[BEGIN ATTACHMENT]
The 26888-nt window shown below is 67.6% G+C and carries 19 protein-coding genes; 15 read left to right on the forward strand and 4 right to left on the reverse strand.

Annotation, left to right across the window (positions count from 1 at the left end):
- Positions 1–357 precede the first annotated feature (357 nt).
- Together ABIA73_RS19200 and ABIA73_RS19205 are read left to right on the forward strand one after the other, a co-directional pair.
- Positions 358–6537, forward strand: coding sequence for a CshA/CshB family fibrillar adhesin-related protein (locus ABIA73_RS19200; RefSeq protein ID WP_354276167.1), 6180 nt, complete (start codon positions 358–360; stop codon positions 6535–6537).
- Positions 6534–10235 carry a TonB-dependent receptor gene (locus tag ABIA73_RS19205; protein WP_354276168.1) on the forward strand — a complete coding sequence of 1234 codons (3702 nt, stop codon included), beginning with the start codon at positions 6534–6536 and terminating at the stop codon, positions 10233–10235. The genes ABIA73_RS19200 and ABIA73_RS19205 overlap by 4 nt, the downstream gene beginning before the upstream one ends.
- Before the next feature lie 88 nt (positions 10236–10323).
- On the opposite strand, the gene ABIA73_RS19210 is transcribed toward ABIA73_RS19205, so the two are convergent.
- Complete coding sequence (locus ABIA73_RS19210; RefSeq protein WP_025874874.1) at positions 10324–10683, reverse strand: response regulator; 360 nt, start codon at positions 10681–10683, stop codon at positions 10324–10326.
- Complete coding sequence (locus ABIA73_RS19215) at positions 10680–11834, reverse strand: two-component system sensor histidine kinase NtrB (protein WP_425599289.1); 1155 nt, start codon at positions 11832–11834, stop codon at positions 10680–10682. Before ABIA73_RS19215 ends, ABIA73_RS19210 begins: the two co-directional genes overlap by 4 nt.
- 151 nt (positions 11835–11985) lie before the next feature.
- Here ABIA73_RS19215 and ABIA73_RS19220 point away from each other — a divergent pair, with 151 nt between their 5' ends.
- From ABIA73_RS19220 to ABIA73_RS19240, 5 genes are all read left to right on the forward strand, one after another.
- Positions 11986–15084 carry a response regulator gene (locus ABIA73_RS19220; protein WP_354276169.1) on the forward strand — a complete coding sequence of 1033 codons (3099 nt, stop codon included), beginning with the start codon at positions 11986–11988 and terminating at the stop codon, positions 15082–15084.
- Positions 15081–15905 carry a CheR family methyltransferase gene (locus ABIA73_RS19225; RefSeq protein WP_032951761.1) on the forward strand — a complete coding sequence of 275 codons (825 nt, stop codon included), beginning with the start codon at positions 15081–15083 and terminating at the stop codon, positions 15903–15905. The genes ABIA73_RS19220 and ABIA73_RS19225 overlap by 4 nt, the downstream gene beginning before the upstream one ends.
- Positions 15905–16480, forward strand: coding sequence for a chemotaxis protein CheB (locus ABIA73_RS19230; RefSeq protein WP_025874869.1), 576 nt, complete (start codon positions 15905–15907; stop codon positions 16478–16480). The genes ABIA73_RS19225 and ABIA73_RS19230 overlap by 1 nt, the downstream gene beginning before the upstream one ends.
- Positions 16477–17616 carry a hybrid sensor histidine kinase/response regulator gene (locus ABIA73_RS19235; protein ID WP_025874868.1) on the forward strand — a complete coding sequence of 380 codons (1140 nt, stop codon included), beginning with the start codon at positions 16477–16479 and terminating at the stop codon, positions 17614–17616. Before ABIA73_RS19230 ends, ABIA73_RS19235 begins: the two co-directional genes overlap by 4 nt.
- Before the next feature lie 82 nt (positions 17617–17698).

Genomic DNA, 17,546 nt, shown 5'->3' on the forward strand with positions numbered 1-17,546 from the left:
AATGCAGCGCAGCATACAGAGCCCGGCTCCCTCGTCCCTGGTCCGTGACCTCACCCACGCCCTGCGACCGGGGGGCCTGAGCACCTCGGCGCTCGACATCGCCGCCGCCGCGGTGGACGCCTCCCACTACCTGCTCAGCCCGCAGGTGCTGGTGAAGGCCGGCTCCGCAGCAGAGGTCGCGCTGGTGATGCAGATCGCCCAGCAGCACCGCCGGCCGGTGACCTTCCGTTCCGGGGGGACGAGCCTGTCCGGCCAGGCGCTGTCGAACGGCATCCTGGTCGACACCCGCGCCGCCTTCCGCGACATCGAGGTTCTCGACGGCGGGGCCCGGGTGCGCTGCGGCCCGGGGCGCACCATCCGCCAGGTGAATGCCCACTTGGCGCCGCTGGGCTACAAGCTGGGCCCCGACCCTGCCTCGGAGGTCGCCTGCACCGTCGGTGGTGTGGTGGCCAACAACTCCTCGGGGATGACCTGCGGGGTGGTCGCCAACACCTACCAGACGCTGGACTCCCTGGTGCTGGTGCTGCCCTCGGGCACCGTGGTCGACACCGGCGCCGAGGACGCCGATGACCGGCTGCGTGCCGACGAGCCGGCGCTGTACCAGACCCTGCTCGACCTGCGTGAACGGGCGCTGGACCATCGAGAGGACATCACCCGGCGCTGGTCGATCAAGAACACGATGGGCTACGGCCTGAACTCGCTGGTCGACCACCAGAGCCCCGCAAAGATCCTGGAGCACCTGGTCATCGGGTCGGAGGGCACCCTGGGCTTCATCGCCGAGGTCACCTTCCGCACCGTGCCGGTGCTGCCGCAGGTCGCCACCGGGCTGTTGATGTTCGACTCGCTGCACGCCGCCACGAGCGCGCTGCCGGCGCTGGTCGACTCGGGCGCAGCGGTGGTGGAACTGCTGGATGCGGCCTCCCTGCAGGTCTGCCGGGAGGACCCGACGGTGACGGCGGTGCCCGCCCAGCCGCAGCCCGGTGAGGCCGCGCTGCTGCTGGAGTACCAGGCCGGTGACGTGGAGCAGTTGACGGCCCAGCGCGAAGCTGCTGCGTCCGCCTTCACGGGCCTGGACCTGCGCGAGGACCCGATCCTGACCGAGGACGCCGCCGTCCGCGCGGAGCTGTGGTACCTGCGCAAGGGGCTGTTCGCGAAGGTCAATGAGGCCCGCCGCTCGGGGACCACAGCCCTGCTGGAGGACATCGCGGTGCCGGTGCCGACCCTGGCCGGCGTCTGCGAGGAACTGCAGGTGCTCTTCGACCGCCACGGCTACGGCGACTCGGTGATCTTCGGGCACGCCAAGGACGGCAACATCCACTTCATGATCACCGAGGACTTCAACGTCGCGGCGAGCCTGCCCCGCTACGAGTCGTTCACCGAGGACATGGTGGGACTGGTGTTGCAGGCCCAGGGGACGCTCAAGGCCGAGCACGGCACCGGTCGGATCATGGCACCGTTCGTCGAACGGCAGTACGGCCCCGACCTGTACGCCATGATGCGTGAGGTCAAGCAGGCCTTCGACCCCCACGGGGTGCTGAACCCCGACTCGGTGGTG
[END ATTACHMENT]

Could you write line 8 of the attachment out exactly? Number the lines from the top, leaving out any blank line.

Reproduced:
- On the opposite strand, the gene ABIA73_RS19210 is transcribed toward ABIA73_RS19205, so the two are convergent.